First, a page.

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Front Cell Neurosci. 2014 Mar 27;8:89. doi: 10.3389/fncel.2014.00089. eCollection 2014.

Emerging bioinformatics approaches for analysis of NGS-derived coding and non-coding RNAs in neurodegenerative diseases.

Author information

1
Laboratory of Molecular Neuroscience, Department of Biological Chemistry, The Edmond and Lily Safra Center of Brain Science, The Hebrew University of Jerusalem Jerusalem, Israel ; Bioinformatics, Genomnia srl Milano, Italy.
2
Laboratory of Molecular Neuroscience, Department of Biological Chemistry, The Edmond and Lily Safra Center of Brain Science, The Hebrew University of Jerusalem Jerusalem, Israel.

Abstract

Neurodegenerative diseases in general and specifically late-onset Alzheimer's disease (LOAD) involve a genetically complex and largely obscure ensemble of causative and risk factors accompanied by complex feedback responses. The advent of "high-throughput" transcriptome investigation technologies such as microarray and deep sequencing is increasingly being combined with sophisticated statistical and bioinformatics analysis methods complemented by knowledge-based approaches such as Bayesian Networks or network and graph analyses. Together, such "integrative" studies are beginning to identify co-regulated gene networks linked with biological pathways and potentially modulating disease predisposition, outcome, and progression. Specifically, bioinformatics analyses of integrated microarray and genotyping data in cases and controls reveal changes in gene expression of both protein-coding and small and long regulatory RNAs; highlight relevant quantitative transcriptional differences between LOAD and non-demented control brains and demonstrate reconfiguration of functionally meaningful molecular interaction structures in LOAD. These may be measured as changes in connectivity in "hub nodes" of relevant gene networks (Zhang etal., 2013). We illustrate here the open analytical questions in the transcriptome investigation of neurodegenerative disease studies, proposing "ad hoc" strategies for the evaluation of differential gene expression and hints for a simple analysis of the non-coding RNA (ncRNA) part of such datasets. We then survey the emerging role of long ncRNAs (lncRNAs) in the healthy and diseased brain transcriptome and describe the main current methods for computational modeling of gene networks. We propose accessible modular and pathway-oriented methods and guidelines for bioinformatics investigations of whole transcriptome next generation sequencing datasets. We finally present methods and databases for functional interpretations of lncRNAs and propose a simple heuristic approach to visualize and represent physical and functional interactions of the coding and non-coding components of the transcriptome. Integrating in a functional and integrated vision coding and ncRNA analyses is of utmost importance for current and future analyses of neurodegenerative transcriptomes.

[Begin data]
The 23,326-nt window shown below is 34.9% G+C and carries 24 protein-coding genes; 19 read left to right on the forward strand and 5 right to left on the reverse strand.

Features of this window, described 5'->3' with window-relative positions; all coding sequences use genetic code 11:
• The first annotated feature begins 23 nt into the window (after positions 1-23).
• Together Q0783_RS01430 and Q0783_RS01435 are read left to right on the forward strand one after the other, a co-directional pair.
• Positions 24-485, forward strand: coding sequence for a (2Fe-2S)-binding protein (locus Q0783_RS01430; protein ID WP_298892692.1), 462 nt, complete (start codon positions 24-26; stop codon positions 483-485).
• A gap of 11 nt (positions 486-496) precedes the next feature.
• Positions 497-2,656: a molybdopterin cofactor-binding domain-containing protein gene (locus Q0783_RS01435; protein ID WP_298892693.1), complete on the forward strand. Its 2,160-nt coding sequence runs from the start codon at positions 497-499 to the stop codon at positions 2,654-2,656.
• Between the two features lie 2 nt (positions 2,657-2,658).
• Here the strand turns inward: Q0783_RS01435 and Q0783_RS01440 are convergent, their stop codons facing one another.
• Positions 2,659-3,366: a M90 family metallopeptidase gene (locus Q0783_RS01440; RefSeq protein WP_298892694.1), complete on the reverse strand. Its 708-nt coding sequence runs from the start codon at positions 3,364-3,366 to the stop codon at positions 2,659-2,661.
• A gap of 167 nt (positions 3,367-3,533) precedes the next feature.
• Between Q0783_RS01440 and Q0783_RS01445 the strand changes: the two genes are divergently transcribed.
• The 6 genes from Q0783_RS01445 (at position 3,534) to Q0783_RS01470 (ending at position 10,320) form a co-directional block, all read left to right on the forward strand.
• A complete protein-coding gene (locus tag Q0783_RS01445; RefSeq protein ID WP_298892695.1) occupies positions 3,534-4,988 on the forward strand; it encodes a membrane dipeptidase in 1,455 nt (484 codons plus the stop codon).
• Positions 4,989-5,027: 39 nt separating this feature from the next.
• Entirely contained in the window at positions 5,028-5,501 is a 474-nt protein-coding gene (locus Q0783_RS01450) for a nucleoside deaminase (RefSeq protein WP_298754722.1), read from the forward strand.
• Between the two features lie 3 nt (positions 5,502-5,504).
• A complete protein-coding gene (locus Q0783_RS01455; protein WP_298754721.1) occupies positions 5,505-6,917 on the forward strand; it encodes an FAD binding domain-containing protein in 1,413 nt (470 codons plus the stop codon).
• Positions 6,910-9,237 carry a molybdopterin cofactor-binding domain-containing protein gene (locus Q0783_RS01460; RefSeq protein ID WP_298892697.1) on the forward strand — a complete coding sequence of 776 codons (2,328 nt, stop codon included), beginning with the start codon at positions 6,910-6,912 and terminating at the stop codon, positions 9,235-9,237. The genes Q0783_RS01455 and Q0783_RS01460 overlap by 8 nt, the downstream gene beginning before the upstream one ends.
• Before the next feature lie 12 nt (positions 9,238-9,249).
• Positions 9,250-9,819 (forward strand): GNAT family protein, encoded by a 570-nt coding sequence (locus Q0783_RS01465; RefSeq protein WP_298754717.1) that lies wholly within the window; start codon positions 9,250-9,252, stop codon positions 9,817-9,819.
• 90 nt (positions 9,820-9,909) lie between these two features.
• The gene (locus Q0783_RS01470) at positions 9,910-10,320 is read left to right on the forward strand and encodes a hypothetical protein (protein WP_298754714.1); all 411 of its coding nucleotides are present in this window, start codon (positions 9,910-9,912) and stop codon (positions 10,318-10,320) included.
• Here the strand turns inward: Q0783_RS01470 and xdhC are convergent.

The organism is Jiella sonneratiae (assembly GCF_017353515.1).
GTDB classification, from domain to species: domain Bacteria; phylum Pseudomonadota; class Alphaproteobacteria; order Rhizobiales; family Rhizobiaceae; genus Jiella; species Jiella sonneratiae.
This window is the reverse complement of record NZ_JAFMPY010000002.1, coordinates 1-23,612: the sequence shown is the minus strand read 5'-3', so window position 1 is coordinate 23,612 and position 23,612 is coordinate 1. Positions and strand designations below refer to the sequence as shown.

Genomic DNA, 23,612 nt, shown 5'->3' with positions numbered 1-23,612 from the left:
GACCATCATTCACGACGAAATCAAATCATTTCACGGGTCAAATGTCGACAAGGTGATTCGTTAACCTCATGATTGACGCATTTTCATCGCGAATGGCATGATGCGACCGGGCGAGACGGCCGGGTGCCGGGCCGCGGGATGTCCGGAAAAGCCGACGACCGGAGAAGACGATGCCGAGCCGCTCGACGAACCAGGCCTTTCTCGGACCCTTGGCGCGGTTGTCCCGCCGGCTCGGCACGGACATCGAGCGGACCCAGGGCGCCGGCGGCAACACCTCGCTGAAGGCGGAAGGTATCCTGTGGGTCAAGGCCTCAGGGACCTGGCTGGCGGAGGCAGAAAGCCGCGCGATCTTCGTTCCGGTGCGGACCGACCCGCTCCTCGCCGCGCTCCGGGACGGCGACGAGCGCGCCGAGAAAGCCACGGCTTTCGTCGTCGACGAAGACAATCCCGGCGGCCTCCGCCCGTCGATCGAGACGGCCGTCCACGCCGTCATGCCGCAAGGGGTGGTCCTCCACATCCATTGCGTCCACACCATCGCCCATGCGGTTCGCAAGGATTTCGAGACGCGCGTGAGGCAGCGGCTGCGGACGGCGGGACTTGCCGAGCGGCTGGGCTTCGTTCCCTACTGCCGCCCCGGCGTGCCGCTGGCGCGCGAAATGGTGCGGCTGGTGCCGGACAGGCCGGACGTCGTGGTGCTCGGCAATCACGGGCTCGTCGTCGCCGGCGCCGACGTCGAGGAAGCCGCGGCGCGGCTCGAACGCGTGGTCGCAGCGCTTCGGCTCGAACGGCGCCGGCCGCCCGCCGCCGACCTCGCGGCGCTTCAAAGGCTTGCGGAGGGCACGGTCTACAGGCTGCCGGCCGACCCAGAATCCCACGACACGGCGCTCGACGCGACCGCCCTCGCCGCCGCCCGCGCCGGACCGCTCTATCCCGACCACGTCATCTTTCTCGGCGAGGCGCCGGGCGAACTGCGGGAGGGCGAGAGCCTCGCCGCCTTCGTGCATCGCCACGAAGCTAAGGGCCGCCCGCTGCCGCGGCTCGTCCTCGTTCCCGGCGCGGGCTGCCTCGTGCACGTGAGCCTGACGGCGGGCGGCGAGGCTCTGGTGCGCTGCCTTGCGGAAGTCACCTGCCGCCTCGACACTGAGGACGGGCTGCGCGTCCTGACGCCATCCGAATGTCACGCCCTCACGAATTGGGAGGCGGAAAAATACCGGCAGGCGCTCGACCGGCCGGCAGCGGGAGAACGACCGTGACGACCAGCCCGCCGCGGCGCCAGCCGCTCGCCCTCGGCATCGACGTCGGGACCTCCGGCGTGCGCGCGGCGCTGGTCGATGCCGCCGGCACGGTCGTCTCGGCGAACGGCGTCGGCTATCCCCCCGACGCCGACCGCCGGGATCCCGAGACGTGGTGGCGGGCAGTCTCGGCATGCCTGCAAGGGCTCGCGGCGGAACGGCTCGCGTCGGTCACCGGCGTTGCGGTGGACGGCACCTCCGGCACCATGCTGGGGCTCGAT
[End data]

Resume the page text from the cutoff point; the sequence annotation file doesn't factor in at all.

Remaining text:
KEYWORDS:

bioinformatics and computational biology; biological networks; neurodegenerative diseases; next-generation sequencing; non-coding RNA

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